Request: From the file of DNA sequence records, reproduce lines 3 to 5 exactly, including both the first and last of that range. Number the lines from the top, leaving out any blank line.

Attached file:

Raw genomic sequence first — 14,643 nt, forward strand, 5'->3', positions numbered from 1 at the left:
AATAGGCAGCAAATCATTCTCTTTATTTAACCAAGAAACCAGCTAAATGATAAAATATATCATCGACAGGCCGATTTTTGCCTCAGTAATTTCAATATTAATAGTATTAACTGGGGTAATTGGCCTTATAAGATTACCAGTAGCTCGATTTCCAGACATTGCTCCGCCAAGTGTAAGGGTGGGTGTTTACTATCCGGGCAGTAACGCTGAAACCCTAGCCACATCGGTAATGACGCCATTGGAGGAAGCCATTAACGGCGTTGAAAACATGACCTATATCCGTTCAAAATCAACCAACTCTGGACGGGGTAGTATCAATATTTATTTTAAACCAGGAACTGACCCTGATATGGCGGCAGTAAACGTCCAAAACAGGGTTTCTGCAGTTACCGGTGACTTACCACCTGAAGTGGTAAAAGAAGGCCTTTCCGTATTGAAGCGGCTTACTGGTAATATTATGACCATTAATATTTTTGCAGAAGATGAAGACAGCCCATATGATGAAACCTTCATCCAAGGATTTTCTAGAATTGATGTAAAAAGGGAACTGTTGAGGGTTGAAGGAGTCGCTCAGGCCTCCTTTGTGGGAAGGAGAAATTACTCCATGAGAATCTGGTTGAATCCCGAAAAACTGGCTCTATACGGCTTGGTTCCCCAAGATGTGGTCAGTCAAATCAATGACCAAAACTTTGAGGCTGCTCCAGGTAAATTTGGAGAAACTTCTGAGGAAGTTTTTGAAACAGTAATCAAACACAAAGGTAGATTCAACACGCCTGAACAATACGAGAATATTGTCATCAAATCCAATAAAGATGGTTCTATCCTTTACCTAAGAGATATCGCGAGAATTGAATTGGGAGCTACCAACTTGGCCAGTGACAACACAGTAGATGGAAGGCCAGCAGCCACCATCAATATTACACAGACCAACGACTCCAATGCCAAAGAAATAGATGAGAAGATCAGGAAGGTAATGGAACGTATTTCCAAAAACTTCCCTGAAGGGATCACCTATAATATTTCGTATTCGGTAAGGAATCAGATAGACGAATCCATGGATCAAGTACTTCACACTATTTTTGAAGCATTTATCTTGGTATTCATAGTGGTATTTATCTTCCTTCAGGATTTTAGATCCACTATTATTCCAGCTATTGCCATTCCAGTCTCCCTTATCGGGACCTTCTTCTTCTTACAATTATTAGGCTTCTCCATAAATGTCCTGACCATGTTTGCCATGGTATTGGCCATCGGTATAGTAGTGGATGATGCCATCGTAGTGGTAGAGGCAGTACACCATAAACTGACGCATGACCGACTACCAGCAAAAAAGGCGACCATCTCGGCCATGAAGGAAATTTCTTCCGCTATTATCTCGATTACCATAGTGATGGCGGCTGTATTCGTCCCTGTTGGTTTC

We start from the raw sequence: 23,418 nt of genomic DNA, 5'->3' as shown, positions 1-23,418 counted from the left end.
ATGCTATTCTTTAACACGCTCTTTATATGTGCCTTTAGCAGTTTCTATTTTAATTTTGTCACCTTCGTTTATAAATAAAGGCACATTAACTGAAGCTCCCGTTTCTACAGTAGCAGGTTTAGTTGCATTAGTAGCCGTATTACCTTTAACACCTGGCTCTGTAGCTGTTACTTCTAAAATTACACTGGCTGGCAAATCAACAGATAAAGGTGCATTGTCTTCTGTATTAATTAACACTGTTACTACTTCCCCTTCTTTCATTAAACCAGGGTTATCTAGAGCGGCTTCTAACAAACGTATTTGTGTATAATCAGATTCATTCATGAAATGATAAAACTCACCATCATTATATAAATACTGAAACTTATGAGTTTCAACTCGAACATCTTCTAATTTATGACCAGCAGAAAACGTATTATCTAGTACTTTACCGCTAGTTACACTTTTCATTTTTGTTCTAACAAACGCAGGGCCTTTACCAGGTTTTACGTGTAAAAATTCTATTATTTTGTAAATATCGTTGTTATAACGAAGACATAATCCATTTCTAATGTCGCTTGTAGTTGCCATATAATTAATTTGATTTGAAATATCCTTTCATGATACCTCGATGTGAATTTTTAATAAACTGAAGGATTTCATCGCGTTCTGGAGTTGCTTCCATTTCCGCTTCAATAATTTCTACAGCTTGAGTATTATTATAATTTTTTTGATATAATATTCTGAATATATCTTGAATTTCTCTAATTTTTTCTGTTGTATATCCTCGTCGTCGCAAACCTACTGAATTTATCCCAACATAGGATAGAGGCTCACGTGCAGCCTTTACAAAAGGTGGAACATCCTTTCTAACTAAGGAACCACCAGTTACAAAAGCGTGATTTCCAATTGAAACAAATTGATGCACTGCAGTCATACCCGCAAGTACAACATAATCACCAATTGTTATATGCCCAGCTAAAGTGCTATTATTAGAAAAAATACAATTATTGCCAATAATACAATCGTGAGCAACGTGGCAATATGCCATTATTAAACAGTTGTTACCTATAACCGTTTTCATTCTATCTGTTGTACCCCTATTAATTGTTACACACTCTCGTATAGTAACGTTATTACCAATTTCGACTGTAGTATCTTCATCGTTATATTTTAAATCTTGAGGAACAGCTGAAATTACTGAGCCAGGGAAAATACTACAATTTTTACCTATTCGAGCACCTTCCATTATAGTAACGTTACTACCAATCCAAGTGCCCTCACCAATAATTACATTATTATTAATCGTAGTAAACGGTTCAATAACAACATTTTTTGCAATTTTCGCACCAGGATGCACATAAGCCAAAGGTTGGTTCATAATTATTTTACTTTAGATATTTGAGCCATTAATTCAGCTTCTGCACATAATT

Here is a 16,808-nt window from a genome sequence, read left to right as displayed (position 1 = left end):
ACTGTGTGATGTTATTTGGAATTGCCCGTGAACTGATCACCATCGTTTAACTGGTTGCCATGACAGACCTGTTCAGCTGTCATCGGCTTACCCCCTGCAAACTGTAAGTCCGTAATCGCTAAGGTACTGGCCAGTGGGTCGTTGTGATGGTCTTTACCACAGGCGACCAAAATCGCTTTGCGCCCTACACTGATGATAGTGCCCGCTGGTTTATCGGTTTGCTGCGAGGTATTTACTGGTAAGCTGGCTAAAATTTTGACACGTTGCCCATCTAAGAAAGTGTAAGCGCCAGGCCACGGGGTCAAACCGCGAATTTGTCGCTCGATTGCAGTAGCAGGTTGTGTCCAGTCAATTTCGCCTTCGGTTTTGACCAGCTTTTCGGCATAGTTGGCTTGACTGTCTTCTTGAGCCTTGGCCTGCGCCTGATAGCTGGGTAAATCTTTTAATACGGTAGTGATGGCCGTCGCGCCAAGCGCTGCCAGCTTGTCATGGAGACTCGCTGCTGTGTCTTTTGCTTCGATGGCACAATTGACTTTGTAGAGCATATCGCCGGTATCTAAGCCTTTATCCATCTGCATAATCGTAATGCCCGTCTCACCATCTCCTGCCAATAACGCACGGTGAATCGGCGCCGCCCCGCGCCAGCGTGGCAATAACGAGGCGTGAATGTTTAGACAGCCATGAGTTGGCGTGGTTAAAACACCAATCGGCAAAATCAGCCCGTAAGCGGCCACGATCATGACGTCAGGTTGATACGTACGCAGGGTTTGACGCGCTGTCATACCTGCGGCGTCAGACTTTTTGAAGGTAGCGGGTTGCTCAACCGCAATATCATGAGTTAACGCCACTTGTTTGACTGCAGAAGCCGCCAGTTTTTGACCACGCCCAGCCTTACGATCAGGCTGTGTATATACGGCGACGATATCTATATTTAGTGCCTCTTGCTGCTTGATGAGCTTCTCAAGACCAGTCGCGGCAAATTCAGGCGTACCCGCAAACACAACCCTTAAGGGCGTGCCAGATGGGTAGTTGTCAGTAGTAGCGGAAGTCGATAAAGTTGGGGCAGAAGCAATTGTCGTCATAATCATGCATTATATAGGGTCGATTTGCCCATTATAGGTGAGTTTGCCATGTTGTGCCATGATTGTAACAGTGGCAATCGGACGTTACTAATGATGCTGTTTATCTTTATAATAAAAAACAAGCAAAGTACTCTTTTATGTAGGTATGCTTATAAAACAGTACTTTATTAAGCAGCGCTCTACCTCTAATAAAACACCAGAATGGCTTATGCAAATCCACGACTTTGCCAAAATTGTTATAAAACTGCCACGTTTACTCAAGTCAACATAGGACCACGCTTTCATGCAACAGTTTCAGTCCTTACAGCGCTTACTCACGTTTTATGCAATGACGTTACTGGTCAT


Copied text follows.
We start from the raw sequence: 23,418 nt of genomic DNA, 5'->3' as shown, positions 1-23,418 counted from the left end.
ATGCTATTCTTTAACACGCTCTTTATATGTGCCTTTAGCAGTTTCTATTTTAATTTTGTCACCTTCGTTTATAAATAAAGGCACATTAACTGAAGCTCCCGTTTCTACAGTAGCAGGTTTAGTTGCATTAGTAGCCGTATTACCTTTAACACCTGGCTCTGTAGCTGTTACTTCTAAAATTACACTGGCTGGCAAATCAACAGATAAAGGTGCATTGTCTTCTGTATTAATTAACACTGTTACTACTTCCCCTTCTTTCATTAAACCAGGGTTATCTAGAGCGGCTTCTAACAAACGTATTTGTGTATAATCAGATTCATTCATGAAATGATAAAACTCACCATCATTATATAAATACTGAAACTTATGAGTTTCAACTCGAACATCTTCTAATTTATGACCAGCAGAAAACGTATTATCTAGTACTTTACCGCTAGTTACACTTTTCATTTTTGTTCTAACAAACGCAGGGCCTTTACCAGGTTTTACGTGTAAAAATTCTATTATTTTGTAAATATCGTTGTTATAACGAAGACATAATCCATTTCTAATGTCGCTTGTAGTTGCCATATAATTAATTTGATTTGAAATATCCTTTCATGATACCTCGATGTGAATTTTTAATAAACTGAAGGATTTCATCGCGTTCTGGAGTTGCTTCCATTTCCGCTTCAATAATTTCTACAGCTTGAGTATTATTATAATTTTTTTGATATAATATTCTGAATATATCTTGAATTTCTCTAATTTTTTCTGTTGTATATCCTCGTCGTCGCAAACCTACTGAATTTATCCCAACATAGGATAGAGGCTCACGTGCAGCCTTTACAAAAGGTGGAACATCCTTTCTAACTAAGGAACCACCAGTTACAAAAGCGTGATTTCCAATTGAAACAAATTGATGCACTGCAGTCATACCCGCAAGTACAACATAATCACCAATTGTTATATGCCCAGCTAAAGTGCTATTATTAGAAAAAATACAATTATTGCCAATAATACAATCGTGAGCAACGTGGCAATATGCCATTATTAAACAGTTGTTACCTATAACCGTTTTCATTCTATCTGTTGTACCCCTATTAATTGTTACACACTCTCGTATAGTAACGTTATTACCAATTTCGACTGTAGTATCTTCATCGTTATATTTTAAATCTTGAGGAACAGCTGAAATTACTGAGCCAGGGAAAATACTACAATTTTTACCTATTCGAGCACCTTCCATTATAGTAACGTTACTACCAATCCAAGTGCCCTCACCAATAATTACATTATTATTAATCGTAGTAAACGGTTCAATAACAACATTTTTTGCAATTTTCGCACCAGGATGCACATAAGCCAAAGGTTGGTTCATAATTATTTTACTTTAGATATTTGAGCCATTAATTCAGCTTCTGCACATAATT

Here is a 16,808-nt window from a genome sequence, read left to right as displayed (position 1 = left end):